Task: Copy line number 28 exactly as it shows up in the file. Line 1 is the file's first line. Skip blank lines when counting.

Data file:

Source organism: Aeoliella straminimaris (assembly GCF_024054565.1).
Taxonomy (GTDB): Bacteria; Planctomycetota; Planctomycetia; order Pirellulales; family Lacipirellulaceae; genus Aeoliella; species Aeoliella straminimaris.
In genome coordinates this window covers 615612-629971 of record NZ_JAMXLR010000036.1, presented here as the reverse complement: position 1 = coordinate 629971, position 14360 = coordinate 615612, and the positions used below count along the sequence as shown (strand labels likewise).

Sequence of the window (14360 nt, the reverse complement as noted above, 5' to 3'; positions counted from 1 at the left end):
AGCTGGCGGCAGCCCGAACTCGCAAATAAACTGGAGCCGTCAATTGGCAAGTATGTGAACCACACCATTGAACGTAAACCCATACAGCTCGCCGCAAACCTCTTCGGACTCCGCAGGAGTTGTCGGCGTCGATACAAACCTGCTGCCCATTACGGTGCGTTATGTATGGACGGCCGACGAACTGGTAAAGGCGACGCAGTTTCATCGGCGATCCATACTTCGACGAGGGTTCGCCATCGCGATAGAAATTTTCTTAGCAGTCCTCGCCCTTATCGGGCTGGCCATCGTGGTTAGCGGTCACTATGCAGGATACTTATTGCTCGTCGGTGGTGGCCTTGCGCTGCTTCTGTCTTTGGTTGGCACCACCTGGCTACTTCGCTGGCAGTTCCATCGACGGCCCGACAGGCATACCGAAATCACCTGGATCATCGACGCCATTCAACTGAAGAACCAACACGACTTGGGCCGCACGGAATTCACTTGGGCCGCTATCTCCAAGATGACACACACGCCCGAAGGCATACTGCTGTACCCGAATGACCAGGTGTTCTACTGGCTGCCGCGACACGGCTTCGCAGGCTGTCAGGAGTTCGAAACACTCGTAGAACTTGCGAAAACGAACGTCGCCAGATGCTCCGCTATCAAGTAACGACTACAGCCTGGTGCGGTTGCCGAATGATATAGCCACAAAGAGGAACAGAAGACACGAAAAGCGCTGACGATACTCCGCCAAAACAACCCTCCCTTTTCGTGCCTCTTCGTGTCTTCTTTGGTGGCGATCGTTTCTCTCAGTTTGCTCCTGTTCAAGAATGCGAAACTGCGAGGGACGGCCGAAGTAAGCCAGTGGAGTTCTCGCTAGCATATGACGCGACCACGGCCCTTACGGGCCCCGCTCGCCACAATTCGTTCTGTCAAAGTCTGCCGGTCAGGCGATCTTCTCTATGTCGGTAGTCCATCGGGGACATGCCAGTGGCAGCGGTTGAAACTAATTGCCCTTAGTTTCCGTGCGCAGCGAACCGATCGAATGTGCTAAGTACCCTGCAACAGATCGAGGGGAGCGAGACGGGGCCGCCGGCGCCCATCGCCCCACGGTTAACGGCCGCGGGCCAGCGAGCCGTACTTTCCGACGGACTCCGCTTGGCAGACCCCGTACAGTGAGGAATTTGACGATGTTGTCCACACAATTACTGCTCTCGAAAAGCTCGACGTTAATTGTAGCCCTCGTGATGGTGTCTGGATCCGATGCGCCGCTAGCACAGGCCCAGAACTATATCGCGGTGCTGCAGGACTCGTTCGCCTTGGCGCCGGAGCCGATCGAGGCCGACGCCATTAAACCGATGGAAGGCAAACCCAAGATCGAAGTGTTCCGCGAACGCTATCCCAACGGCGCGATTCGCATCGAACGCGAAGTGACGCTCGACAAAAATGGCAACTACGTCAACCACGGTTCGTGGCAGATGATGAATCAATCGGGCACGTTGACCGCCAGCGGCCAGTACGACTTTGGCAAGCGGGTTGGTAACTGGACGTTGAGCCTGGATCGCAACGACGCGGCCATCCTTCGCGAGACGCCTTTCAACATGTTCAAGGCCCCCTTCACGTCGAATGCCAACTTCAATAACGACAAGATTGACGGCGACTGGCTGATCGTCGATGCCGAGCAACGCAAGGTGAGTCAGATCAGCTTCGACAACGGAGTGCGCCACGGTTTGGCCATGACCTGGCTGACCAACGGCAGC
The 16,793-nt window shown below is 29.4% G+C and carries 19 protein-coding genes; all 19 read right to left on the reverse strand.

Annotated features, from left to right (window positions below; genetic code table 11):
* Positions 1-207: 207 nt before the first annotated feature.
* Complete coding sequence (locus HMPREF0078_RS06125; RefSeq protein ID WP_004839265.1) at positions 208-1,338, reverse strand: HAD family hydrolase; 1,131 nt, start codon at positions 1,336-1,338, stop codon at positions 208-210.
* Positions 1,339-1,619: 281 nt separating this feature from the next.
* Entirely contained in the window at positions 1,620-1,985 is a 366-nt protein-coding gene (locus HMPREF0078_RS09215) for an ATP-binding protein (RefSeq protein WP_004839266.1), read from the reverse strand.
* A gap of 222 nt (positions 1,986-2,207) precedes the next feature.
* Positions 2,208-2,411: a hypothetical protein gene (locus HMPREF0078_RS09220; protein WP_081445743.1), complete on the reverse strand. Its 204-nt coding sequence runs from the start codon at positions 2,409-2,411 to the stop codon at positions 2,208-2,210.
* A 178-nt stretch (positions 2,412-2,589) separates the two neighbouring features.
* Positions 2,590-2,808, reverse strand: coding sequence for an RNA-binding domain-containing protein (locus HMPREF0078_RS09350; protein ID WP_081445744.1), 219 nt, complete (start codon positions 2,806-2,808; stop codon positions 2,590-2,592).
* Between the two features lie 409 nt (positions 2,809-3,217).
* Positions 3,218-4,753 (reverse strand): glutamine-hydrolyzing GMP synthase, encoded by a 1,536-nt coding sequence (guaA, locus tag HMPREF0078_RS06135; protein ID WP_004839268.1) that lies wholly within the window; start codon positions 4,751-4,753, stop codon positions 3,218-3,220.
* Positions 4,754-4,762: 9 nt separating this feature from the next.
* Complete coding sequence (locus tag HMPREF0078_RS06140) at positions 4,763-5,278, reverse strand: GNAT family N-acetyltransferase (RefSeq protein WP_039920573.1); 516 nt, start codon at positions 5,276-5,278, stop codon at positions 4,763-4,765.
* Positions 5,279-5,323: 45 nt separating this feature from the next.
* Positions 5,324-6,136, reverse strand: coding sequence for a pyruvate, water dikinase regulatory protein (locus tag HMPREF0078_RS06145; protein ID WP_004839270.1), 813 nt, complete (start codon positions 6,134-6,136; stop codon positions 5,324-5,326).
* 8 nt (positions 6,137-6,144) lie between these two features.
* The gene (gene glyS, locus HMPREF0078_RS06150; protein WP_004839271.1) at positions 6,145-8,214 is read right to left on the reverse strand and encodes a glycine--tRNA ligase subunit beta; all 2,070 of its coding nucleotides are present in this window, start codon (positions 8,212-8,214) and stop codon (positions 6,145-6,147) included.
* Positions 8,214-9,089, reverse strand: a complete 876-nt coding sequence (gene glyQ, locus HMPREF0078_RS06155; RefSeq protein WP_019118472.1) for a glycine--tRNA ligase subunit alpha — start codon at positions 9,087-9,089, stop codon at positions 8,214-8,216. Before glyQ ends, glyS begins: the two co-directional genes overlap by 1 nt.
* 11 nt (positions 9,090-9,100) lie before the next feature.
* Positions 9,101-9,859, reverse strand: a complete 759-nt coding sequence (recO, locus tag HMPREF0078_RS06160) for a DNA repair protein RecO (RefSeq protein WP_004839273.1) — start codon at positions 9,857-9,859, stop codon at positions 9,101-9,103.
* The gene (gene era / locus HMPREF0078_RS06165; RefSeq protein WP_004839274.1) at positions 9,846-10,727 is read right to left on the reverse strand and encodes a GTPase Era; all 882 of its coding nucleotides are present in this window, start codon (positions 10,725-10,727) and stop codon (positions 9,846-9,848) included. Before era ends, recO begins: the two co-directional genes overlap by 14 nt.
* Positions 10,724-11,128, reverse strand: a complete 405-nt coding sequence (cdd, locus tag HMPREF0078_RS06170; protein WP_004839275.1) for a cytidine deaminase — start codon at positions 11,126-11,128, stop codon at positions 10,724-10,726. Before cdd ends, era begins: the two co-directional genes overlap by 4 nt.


* Positions 10,724-11,128, reverse strand: a complete 405-nt coding sequence (cdd, locus tag HMPREF0078_RS06170; protein WP_004839275.1) for a cytidine deaminase — start codon at positions 11,126-11,128, stop codon at positions 10,724-10,726. Before cdd ends, era begins: the two co-directional genes overlap by 4 nt.